I ought to write about my visit with Ketut Liyer.
I went to Bali before I came back to America, and I admit, a large part of my decision stemmed from Liz Gilbert’s (surprise, surprise, Ms. I entitle my blog “Read, Play, Write” as a play on “Eat, Pray, Love”) story about the future-predicting Ketut Liyer. But here’s how the idea came about.
I was in New Zealand for no more than three weeks before I realized everyone (or so it seems) who travels to or within New Zealand supports East Asia tourism. All of the people I talked to had been or were going to visit exotic Asian places, and they promoted these sites with zeal. “Thailand is AMAZing!” “Vietnam is beautiful!” “Cambodia has the best beaches!” and on and on ad nauseam until they mentioned a caveat that made me consider it seriously: “and everything there is so cheap!”
So, let me get this straight. It’s beautiful. I can afford it. It’s on THIS SIDE OF THE WORLD (which happens to be the OTHER side of the world from whence I originate), and I can get a tan there in the middle of the American winter? Fine, FINE! You convinced me; I’ll go.
The next question was where I should go—Thailand, Cambodia, Singapore, Bali, Vietnam, or the other obscure places I cannot mention without the aid of a map…? One of my friends from New Mexico said she might be able to join me, so I thought Thailand would be fun. But in the off chance she backed out, would I really want to go to Thailand by myself? I’ve seen Brokedown Palace and The Beach: nooo thank you. I’d be the naïve girl getting drugs stuffed in her suitcase by a cab driver after narrowly escaping a shark attack in the deadly cove of cannibals. And let’s be honest, Bali has beaches, culture, and the cute old palm reader, Ketut Liyer. There was no question: I wanted to go to Bali to see Ketut.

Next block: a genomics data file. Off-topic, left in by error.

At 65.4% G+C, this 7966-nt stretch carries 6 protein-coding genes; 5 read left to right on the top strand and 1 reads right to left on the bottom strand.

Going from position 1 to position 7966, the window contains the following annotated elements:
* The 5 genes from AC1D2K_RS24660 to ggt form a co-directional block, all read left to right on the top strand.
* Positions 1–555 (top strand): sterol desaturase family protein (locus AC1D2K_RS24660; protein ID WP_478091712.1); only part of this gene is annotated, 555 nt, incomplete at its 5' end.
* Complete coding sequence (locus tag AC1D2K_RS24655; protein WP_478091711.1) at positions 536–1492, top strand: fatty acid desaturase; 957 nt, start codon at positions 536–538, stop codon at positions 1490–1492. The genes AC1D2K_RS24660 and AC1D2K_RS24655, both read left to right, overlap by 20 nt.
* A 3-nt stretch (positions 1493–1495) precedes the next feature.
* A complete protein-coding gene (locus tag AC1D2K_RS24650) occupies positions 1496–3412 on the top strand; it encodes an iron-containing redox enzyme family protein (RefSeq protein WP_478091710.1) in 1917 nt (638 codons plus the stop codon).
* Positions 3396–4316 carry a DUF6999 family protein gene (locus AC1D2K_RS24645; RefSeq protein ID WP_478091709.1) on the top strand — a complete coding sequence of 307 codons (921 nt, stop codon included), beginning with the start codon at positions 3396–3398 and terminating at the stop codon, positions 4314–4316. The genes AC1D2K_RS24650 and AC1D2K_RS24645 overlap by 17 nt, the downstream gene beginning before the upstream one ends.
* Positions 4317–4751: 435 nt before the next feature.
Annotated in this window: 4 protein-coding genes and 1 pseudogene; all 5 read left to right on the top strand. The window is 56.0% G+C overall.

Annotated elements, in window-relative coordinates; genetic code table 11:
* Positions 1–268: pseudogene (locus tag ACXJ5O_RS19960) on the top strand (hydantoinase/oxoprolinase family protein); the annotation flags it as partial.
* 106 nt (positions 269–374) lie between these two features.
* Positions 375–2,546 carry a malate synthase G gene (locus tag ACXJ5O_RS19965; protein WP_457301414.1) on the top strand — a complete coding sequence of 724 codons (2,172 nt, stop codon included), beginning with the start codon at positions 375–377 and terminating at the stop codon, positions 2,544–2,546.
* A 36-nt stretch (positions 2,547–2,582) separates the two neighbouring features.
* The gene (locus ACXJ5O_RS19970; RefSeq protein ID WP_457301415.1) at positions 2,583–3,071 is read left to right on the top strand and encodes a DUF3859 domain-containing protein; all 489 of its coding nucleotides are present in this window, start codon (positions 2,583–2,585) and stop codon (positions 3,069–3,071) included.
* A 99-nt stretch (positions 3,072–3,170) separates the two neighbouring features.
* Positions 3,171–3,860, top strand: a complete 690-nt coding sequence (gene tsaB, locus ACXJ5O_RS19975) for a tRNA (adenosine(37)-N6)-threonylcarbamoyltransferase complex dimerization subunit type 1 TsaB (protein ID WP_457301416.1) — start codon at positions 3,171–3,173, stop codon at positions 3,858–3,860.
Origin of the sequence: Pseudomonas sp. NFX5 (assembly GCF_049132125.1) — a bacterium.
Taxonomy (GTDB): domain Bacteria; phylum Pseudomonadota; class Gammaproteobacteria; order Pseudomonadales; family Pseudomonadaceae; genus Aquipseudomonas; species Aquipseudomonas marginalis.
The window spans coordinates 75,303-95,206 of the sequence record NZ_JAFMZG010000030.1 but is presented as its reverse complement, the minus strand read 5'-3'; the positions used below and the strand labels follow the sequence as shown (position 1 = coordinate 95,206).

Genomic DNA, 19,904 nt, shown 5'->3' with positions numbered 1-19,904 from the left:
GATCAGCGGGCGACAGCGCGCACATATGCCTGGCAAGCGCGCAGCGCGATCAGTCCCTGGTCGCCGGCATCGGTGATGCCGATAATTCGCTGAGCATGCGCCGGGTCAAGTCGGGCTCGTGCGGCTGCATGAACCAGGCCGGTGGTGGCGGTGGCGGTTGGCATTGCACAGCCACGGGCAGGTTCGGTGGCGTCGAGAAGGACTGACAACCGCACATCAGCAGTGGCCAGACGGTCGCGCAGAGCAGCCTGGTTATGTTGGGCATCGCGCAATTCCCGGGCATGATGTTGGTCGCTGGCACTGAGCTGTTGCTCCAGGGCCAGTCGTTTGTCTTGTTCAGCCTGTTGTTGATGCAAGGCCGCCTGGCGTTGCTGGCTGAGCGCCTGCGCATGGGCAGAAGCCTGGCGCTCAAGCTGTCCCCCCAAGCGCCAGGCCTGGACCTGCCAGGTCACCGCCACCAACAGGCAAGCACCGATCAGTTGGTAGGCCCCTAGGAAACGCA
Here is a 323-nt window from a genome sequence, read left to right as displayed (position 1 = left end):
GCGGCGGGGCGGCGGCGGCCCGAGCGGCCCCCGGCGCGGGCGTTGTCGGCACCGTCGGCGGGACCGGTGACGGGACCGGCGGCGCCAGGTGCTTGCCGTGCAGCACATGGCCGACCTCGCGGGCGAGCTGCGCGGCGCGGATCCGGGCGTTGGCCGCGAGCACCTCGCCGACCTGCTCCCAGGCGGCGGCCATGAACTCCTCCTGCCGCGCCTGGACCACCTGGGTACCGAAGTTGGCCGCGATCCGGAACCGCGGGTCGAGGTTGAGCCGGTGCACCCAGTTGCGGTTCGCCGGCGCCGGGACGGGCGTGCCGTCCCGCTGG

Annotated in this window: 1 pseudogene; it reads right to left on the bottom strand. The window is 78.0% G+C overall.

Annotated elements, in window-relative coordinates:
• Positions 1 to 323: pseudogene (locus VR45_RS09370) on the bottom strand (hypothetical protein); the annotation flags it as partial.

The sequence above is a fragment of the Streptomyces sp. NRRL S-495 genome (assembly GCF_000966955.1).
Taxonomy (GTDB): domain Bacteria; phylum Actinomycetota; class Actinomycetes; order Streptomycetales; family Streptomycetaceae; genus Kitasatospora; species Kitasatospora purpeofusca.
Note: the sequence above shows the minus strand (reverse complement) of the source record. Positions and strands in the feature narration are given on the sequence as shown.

(My friend Lauren cruelly joked, “Ha, wouldn’t it be your luck that Ketut dies right before you get there?” BAH!! Don’t put that thought into the universe, Lauren!)
Blah-de-blah-de-blah, I arrived in Bali post my NZ road trip, having spent the night curled up in a frozen ball on the third floor of the Auckland airport, and I met my friend Max who kindly took a holiday in Bali so he could prevent me from being taken advantage of by druglords and other strangers.
We saw the Monkey Forest:
Hiked a volcano at Sunrise:
And drank Kopi luwak coffee (mentioned in The Bucket List –the most expensive coffee in the world)
But my number one stipulation was I had to meet Ketut Liyer from Eat, Pray, Love.
Now, I’m not the first American to journey there for this purpose. In fact, Ketut now has quite a commercial business going in which he charges an astronomical rate because we’ve invaded his home.
I read online stories from other women who’ve had their palms read and discovered he tells everyone basically the same thing: “You very pretty. You will live a long life (100 years old), be very successful.” Something also about having lips like sugar.
I did not have high hopes. I was still excited, though!